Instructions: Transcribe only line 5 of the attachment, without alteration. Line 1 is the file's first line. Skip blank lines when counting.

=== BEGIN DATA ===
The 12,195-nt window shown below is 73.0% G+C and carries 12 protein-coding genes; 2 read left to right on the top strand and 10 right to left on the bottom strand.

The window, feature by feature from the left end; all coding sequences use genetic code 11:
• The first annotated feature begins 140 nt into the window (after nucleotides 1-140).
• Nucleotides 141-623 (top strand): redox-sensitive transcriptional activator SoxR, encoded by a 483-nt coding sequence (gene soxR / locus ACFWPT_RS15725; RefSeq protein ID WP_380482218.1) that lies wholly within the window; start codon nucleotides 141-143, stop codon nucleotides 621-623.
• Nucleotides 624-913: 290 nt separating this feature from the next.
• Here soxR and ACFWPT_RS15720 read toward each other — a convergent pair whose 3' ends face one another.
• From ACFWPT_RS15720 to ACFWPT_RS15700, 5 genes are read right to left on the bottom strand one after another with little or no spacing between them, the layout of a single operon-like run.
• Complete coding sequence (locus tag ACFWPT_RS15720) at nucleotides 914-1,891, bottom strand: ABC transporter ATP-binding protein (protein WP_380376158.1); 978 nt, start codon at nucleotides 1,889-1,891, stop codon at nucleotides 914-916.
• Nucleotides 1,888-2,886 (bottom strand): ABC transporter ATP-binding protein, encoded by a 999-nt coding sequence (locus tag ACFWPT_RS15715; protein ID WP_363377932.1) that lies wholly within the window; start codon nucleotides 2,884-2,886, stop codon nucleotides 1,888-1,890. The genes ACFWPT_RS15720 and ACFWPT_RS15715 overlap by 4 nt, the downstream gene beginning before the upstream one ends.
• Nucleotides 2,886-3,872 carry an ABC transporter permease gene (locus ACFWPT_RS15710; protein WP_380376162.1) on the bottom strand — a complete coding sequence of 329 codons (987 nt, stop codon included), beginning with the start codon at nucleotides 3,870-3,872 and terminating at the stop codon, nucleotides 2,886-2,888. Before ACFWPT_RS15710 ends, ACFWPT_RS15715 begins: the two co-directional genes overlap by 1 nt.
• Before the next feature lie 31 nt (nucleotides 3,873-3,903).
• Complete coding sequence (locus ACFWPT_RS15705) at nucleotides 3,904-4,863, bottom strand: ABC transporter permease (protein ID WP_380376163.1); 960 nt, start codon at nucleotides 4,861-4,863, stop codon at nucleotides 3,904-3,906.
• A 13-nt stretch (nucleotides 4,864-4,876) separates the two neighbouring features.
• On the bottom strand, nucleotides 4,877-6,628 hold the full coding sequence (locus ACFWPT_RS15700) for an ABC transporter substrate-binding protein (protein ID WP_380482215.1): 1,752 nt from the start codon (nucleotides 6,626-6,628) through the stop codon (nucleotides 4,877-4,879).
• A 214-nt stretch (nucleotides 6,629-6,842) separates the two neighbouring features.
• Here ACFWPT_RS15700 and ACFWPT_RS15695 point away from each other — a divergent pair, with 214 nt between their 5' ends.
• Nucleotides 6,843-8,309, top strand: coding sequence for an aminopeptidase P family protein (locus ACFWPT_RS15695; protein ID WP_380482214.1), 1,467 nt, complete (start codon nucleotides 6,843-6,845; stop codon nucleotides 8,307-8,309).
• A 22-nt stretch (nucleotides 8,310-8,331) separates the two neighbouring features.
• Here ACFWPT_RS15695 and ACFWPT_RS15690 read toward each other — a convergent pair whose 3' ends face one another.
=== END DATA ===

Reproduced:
• Nucleotides 624-913: 290 nt separating this feature from the next.